CIAC winter proposal would push most games to 2021

Wilton’ Lilly Byrnes is congratulated after competing in the floor exercise during the CIAC Class M Gymnastics Championship at Jonathan Law, Saturday, February 29, 2020.

Wilton’ Lilly Byrnes is congratulated after competing in the floor exercise during the CIAC Class M Gymnastics Championship at Jonathan Law, Saturday, February 29, 2020.

David G Whitham /

A proposal to hold the winter high school season is in front of the state’s governing body for interscholastic sports, but could restrict thousands of athletes from participating if the spread of COVID across the state continues.

The proposal, set to be discussed and voted on by the CIAC Board of Control Tuesday, would push most sports’ first competitions to January and urge towns in the “red zone” of COVID-19 metrics to suspend interscholastic competition.

The plan, obtained by GameTimeCT, is subject to change and still needs the approval of the BOC.

“Nothing is official until we meet tomorrow,” executive director Glenn Lungarini said. “We’re not commenting on anything until we meet tomorrow. The board will have their discussion.”

Boys and girls basketball, boys hockey and boys swimming would begin practice on Dec. 5, but the plan postpones the start of other sports until at least Jan. 1.

Basketball games and swim meets could begin as early as Dec. 17, but hockey games would wait until Jan. 11.

Those sports still have a CIAC tournament planned, though hockey’s would run into March.

After canceling tackle football in the fall, the CIAC created an alternative season in March and April for sports that did not complete a significant amount of their regular fall or winter seasons.

Conditioning for that alternative season was originally to begin Feb. 22, but winter state tournaments under the proposal would leak past that for at least basketball and boys swimming (which would run to Feb. 28) and boys hockey (to March 7).

The state Department of Public Health has deemed wrestling, competitive cheer and competitive dance higher-risk for transmitting the novel coronavirus, and Gov. Ned Lamont announced on Nov. 5 that those sports could not compete until at least Jan. 1. The CIAC plan postpones any activity in those sports at least to the new year.

“During the week of January 4, 2021, the CIAC will consult with (Connecticut State Medical Society) Sports Medicine Committee, the DPH, and Governor Lamont’s office to evaluate the status of high risk sports in CT and determine whether those sports may be played in late January or early February,” the plan says.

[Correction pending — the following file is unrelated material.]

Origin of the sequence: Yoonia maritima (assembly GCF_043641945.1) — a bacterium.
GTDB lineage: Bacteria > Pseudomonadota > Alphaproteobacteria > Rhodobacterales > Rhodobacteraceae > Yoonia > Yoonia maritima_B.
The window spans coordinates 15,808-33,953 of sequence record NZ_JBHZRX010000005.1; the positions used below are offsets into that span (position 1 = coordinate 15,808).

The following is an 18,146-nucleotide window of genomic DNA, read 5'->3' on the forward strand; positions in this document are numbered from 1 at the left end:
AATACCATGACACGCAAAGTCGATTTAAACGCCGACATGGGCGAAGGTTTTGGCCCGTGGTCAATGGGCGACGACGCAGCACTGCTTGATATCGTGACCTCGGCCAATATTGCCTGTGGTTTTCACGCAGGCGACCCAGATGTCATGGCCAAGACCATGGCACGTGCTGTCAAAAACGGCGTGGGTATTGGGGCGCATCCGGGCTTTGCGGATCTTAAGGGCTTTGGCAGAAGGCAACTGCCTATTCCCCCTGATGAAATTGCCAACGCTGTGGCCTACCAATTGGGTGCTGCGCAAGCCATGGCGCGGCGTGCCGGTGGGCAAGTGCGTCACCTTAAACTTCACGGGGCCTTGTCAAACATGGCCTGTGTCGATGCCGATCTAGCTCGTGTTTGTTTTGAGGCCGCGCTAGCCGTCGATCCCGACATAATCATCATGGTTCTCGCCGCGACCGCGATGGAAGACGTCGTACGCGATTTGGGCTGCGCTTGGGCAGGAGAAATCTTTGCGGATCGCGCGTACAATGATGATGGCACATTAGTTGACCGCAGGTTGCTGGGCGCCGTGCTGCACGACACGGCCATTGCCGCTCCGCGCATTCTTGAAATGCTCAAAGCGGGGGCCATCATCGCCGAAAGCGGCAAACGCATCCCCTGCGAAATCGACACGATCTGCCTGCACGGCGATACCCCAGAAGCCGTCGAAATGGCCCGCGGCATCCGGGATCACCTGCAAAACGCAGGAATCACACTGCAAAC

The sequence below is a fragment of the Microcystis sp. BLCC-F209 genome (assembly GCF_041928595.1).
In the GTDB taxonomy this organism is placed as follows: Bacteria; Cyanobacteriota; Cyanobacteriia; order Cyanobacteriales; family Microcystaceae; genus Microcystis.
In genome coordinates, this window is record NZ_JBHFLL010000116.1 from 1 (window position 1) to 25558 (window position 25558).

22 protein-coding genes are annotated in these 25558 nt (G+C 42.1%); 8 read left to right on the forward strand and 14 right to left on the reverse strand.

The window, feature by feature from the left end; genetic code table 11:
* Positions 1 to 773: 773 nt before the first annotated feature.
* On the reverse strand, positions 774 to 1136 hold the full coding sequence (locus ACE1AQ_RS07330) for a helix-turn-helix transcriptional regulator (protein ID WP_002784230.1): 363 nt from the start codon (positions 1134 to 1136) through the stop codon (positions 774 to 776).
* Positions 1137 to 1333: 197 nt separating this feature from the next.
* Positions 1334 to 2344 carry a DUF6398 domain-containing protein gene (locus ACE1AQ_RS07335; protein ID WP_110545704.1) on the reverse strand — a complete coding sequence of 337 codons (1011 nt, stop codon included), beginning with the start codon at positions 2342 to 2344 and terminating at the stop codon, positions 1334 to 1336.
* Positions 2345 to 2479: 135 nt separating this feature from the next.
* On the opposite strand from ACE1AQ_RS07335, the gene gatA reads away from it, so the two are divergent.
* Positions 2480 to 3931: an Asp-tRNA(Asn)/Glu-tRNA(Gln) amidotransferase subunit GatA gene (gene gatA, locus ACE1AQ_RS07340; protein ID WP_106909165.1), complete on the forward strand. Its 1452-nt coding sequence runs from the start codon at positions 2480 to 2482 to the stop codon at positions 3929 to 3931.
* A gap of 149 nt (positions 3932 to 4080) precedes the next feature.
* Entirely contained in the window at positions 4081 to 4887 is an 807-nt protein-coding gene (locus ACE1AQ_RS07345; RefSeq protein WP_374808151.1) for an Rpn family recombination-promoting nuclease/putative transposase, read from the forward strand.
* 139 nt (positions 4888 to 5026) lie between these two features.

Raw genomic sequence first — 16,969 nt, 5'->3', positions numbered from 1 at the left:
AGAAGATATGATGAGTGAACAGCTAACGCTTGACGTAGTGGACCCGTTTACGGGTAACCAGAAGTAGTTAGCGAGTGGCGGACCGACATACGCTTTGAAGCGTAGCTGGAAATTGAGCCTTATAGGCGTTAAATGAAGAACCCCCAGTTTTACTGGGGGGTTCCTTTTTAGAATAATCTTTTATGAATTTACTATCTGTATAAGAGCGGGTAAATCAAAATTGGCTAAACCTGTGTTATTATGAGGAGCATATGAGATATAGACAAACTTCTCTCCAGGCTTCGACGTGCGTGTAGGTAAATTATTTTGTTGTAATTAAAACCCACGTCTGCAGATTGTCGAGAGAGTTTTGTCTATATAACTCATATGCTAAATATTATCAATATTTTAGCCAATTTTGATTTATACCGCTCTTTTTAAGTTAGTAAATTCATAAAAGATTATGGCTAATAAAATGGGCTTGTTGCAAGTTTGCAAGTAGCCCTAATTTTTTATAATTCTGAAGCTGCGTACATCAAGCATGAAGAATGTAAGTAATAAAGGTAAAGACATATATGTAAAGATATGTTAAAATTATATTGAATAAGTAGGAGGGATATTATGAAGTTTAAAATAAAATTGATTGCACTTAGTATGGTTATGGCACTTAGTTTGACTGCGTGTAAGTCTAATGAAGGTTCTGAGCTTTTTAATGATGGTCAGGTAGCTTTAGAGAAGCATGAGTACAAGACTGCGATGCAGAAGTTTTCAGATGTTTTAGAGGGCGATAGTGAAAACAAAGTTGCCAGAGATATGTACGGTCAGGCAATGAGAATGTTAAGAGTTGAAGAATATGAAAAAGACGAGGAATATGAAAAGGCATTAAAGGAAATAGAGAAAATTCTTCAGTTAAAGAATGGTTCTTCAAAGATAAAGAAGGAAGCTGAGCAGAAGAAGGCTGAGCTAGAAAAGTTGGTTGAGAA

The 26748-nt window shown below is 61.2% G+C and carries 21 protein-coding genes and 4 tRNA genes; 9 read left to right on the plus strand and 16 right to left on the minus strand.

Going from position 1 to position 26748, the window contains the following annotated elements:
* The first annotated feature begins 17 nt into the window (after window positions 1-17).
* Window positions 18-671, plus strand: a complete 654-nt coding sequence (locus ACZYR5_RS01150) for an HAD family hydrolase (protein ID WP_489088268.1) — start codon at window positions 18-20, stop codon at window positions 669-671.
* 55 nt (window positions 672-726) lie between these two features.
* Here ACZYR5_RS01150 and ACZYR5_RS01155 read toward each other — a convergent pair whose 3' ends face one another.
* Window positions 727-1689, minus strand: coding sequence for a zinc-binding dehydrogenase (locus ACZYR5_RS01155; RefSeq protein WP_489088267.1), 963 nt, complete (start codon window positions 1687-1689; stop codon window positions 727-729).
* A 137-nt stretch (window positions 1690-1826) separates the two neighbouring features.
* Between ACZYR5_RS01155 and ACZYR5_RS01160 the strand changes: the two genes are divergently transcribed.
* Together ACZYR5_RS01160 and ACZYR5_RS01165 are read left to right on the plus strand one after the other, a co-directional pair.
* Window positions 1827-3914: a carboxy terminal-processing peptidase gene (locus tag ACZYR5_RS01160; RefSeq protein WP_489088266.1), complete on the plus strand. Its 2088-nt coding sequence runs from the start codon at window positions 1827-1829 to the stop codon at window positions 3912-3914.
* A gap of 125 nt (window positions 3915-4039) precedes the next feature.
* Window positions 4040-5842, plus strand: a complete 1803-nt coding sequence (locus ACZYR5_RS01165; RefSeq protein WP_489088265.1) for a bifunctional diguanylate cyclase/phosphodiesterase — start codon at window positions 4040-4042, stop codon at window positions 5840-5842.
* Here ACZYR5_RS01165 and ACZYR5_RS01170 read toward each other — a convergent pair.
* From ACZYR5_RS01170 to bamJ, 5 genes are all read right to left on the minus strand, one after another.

“If the current restrictions on high risk sports extend past the first of the year, then those sports will be moved to the CIAC second semester alternative season.”

The plan does the same with indoor track and gymnastics. For track, it says, availability of training and competition facilities is limited now. For gymnastics, “the viability of wearing a mask while performing aerial stunts and the limitations of equipment set-up and breakdown in the school setting are the primary reasons for postponement.”

Basketball and hockey players will be required to wear close-fitting face masks while competing. The plan includes mask breaks in both sports, and it suggests that players and officials bring more than one mask to replace them as needed.

Mask breaks would be given in basketball after the first stoppage of play, at or after the 4-minute mark of each period. Additionally, officials will have the discretion to call mask breaks when deemed needed. In hockey, the one-minute breaks would be given at the first stoppage of play at or after the 4-minute, 8-minute and 12-minute mark of each period.

Athletes in other sports will have to wear masks at least while not actively competing.

As with everything in this pandemic year, the plan remains fluid. Fall sports have just about made it through their seasons, which included no state tournament but, for many teams, regional playoffs. Some of those playoffs took hits or were canceled after COVID-19 rates rose.

In the winter, schools in areas coded “red” under the DPH definition (15 or more cases per 100,000 population per day) are required to check with their opponents’ administration to agree that a game should go on. But the CIAC “strongly encourages,” the plan says, that those schools suspend competition and go back to conditioning and non-contact skill work.

The plan allows basketball teams to schedule up to 16 games with a state tournament running through Feb. 28. Boys swimming tournaments could be as late as Feb. 28 as well with up to 14 regular-season meets. Hockey could play up to 14 games with a tournament ending as late as March 7.

Non-conference swimming and gymnastics meets would need to be done virtually.

The proposal leaves open the possibility for low-risk sideline cheer and dance to be held. Low-risk prohibits stunting, lifts, and tumbling in cheer and lifts and stunting in dance. Masks would be needed and formations would need to maintain six feet of distance between athletes.